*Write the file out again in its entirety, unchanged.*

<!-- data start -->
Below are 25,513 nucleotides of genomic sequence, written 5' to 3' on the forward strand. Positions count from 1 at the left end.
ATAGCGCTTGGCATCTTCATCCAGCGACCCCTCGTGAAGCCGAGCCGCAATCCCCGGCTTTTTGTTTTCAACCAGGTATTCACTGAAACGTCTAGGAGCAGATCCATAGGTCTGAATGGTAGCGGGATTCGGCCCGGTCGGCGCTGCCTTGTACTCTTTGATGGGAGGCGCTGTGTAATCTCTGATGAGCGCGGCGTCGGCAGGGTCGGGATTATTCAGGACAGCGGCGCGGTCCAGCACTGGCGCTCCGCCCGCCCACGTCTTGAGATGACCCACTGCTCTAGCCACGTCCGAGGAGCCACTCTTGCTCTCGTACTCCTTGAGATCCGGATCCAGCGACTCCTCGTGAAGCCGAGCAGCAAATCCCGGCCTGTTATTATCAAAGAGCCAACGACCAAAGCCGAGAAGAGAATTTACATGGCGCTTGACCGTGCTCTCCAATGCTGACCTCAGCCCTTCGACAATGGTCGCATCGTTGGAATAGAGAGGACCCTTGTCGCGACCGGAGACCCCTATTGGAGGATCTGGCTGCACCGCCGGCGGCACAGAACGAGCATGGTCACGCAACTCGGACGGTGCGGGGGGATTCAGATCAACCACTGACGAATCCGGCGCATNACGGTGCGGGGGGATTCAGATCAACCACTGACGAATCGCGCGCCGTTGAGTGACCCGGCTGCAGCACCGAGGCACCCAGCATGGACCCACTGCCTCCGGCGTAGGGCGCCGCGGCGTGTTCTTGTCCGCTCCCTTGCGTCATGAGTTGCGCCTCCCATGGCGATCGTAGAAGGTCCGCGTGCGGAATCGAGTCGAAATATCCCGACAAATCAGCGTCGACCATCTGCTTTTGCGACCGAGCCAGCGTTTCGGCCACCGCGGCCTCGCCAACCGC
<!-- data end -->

Below are 25,513 nucleotides of genomic sequence, written 5' to 3' on the forward strand. Positions count from 1 at the left end.
ATAGCGCTTGGCATCTTCATCCAGCGACCCCTCGTGAAGCCGAGCCGCAATCCCCGGCTTTTTGTTTTCAACCAGGTATTCACTGAAACGTCTAGGAGCAGATCCATAGGTCTGAATGGTAGCGGGATTCGGCCCGGTCGGCGCTGCCTTGTACTCTTTGATGGGAGGCGCTGTGTAATCTCTGATGAGCGCGGCGTCGGCAGGGTCGGGATTATTCAGGACAGCGGCGCGGTCCAGCACTGGCGCTCCGCCCGCCCACGTCTTGAGATGACCCACTGCTCTAGCCACGTCCGAGGAGCCACTCTTGCTCTCGTACTCCTTGAGATCCGGATCCAGCGACTCCTCGTGAAGCCGAGCAGCAAATCCCGGCCTGTTATTATCAAAGAGCCAACGACCAAAGCCGAGAAGAGAATTTACATGGCGCTTGACCGTGCTCTCCAATGCTGACCTCAGCCCTTCGACAATGGTCGCATCGTTGGAATAGAGAGGACCCTTGTCGCGACCGGAGACCCCTATTGGAGGATCTGGCTGCACCGCCGGCGGCACAGAACGAGCATGGTCACGCAACTCGGACGGTGCGGGGGGATTCAGATCAACCACTGACGAATCCGGCGCATNACGGTGCGGGGGGATTCAGATCAACCACTGACGAATCGCGCGCCGTTGAGTGACCCGGCTGCAGCACCGAGGCACCCAGCATGGACCCACTGCCTCCGGCGTAGGGCGCCGCGGCGTGTTCTTGTCCGCTCCCTTGCGTCATGAGTTGCGCCTCCCATGGCGATCGTAGAAGGTCCGCGTGCGGAATCGAGTCGAAATATCCCGACAAATCAGCGTCGACCATCTGCTTTTGCGACCGAGCCAGCGTTTCGGCCACCGCGGCCTCGCCAACCGC